The studio, of course, needed to accept the distributors’ demands in order to have The Wicked Lady shown in the U.S.A. In outlining the nature of the problem, officials at the MPAA devised a new word, ‘cleavage’, which replaced the old-fashioned ‘décolletage.’ How they came up this word I do not know; perhaps the answer can be found in original papers held in the MPAA archives? As a youngster I used to wonder why the Bible (in the King James Version with which I grew up) had the line: ‘Therefore shall a man leave his father and his mother, and shall cleave unto his wife: and they shall be one flesh’ – which suggested two things cleaved together – when everyone knew a meat cleaver cut things in two. I’ve still never really understood that, but the OED defined ‘cleavage’ as ‘The cleft between a woman’s breasts as revealed by a low-cut décolletage,’ and stated that the first use of the word was in an article in Time magazine on 5 August 1946, which I give in full below.


[Note: The ‘Johnston Office’ is a reference to Eric A Johnston (1896-1963) who succeeded Will H Hays in 1945 as president of the Motion Picture Producers and Distributors Association. Understandably, one of his first actions was to simply the organisation’s unwieldy title to the Motion Picture Association of America.]

Cleavage & the Code

Time: the weekly news magazine
Vol. XLVIII, No.6 (August 5, 1946) p.98

Which is more sexy – an actress’ half-covered bosoms or her uncovered legs?

British moviemakers, puzzled by U.S. cinemorality, want a serious answer to this question. For the past fortnight, the man who knows all anyone needs to know about U.S. censorship has been in London trying to explain it in simple English. It is a tough job – even for the Johnston Office’s jowly, jolly Joe Breen, No.1 U.S. ‘interpreter’ of the Hollywood morality Code.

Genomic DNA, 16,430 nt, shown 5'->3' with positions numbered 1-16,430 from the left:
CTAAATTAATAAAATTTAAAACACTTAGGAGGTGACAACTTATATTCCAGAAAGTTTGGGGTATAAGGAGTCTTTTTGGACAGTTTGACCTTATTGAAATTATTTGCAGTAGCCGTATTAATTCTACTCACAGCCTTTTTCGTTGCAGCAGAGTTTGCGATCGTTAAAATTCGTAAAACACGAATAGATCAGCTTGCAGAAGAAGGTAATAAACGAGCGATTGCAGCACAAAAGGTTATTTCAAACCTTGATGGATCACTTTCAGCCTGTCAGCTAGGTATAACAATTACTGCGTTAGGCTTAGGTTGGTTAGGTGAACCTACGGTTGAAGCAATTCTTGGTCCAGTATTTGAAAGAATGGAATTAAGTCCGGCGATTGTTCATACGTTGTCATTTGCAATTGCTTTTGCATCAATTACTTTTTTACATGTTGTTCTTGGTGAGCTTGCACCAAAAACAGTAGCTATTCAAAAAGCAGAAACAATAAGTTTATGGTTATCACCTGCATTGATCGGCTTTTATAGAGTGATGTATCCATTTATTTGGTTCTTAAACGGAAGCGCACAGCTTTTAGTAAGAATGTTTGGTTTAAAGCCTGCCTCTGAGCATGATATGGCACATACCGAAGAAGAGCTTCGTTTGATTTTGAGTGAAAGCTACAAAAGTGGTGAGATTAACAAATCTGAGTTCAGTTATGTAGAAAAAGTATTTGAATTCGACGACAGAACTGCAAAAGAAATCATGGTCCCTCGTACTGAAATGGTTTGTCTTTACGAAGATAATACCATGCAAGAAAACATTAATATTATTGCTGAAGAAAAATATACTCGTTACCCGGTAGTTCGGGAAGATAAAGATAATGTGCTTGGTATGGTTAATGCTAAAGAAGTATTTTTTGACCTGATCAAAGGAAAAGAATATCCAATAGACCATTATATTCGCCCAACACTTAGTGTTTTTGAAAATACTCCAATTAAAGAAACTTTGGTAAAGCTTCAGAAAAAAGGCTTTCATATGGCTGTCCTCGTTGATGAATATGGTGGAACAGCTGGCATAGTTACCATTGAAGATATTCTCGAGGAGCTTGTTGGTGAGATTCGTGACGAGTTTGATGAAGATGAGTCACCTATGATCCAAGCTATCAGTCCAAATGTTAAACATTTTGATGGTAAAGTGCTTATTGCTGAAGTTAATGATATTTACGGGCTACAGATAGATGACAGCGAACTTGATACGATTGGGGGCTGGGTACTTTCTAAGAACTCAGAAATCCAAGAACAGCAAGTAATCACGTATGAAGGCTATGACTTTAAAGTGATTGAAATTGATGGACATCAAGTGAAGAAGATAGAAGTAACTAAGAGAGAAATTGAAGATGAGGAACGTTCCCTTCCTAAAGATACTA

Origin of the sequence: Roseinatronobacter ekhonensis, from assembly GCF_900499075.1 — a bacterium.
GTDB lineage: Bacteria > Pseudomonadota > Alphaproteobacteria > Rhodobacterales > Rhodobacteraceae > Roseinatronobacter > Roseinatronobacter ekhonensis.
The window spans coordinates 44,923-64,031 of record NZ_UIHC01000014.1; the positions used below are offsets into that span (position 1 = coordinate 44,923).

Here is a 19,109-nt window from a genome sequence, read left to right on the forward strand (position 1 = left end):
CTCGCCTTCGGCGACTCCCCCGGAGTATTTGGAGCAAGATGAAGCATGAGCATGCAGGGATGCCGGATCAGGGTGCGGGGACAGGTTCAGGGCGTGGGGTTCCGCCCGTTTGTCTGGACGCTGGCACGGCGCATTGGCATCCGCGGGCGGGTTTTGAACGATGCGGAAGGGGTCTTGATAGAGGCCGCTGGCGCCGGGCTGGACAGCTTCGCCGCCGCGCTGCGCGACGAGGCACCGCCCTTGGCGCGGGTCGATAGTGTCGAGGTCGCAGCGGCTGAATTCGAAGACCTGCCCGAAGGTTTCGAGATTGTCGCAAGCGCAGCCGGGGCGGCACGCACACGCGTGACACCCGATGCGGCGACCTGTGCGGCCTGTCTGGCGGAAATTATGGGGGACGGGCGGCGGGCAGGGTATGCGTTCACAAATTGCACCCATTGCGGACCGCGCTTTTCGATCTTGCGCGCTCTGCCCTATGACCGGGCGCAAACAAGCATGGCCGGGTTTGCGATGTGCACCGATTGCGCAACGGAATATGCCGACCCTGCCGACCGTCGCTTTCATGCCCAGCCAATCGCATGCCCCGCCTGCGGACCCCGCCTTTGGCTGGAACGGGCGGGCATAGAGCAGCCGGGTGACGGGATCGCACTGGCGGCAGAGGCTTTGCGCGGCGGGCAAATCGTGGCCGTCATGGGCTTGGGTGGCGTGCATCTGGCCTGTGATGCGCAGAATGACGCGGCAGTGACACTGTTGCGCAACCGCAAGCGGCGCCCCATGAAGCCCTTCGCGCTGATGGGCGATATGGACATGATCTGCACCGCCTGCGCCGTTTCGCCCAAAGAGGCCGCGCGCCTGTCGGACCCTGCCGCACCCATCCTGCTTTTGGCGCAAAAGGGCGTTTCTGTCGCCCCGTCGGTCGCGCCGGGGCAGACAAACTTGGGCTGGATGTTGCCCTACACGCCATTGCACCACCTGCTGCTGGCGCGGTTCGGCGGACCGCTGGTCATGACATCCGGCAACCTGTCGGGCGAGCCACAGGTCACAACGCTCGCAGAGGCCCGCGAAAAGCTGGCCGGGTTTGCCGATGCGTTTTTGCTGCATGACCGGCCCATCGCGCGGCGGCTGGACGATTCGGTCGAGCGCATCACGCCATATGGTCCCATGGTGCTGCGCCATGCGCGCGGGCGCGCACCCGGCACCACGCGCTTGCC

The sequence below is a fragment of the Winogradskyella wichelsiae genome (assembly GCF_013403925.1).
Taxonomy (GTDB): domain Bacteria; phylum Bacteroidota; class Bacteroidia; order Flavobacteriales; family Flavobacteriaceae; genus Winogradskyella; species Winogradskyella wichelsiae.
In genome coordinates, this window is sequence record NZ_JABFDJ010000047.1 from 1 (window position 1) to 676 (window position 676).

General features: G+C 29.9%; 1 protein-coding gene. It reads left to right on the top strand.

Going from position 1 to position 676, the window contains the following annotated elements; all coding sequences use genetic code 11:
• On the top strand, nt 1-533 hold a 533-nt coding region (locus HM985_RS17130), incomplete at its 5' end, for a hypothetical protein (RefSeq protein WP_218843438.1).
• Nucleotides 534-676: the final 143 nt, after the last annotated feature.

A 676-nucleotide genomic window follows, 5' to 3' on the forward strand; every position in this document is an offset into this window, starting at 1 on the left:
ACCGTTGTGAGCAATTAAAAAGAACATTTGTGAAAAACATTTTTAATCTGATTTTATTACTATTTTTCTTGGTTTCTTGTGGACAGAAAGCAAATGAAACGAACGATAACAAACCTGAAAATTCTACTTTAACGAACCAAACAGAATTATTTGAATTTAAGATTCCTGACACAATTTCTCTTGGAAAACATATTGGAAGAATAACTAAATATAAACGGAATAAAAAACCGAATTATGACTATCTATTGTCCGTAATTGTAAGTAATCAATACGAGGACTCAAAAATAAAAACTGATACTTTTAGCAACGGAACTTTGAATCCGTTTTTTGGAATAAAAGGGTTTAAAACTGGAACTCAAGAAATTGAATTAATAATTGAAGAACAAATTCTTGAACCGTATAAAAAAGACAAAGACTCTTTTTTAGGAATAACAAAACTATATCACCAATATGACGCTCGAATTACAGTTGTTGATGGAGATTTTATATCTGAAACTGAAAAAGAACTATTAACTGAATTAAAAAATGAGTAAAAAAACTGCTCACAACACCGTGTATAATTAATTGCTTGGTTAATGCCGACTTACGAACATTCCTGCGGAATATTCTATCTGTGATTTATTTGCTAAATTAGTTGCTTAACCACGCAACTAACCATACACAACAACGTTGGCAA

The basic fact that amazes the British – the Code is a voluntary brake Hollywood puts on itself. Its clearest purpose: to keep non-Hollywood censors – official and amateur – out of the industry’ hair. (The Code’s dozen-odd pages of printed rules need no explanation. Samples: ‘Adultery…must not be…justified, or presented attractively…Complete nudity is never permitted…)

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What really makes the Code tricky is the way it is ‘interpreted’ for each picture’s particular questionable scenes. Four ‘interpretations’ are currently troubling the British.

Wicked Lady, a 1945 picture starring Margaret Lockwood, James Mason and Patricia Roc, was a big moneymaker in England. But the U.S. will have to wait to see it. Low-cut Restoration costumes worn by the Misses Lockwood and Roc display too much ‘cleavage’ (Johnston Office trade term for the shadowed depression dividing an actress’ bosom into two distinct sections). The British, who have always considered bare legs more sexy than half-bare breasts, are resentfully reshooting several costly scenes.The picture’s chief moral lapse: it makes adultery look like too much fun. At the end of all his wenching, the rake dies as he has lived – happy and unrepentant. Death is not just what he deserves, but the Johnston Office wants him to show some remorse too.

Pink String and Sealing Wax stars Googie Withers, who was none too careful about that cleavage. The Hollywood Codists – who convinced themselves that Hollywood’s Double Indemnity and The Postman Always Rings Twice were morally clean – have raised eyebrows over the picture’s theme: premeditated murder.

Bedalia allows Margaret Lockwood to poison three husbands for their insurance and then commit suicide when her fourth begins to get the idea. Suicide, in the U.S. is a sloppy out for wrongdoers. A tidy U.S. ending will hand the murderess over to the cops.

In London, last week, Interpreter Joe Breen’s good humor was holding up. ‘The difference between me and most people in Hollywood,’ he said, ‘is that I know I am a pain in the neck.’ But the British press – ignoring the fact that British movie men had invited him over – attacked him as a bluenose. The New Statesman and Nation complained:

…America’s artistes many strip
The haunch, the paunch, the thigh, the hip,
And never shake the censorship,
While Britain, straining every nerve
To amplify the export curve,
Strict circumspection must observe…
And why should censors sourly gape
At outworks of the lady’s shape
Which from her fichu may escape?
Our censors keep our films as clean
As any whistle ever seen.
So what is biting Mr. Breen?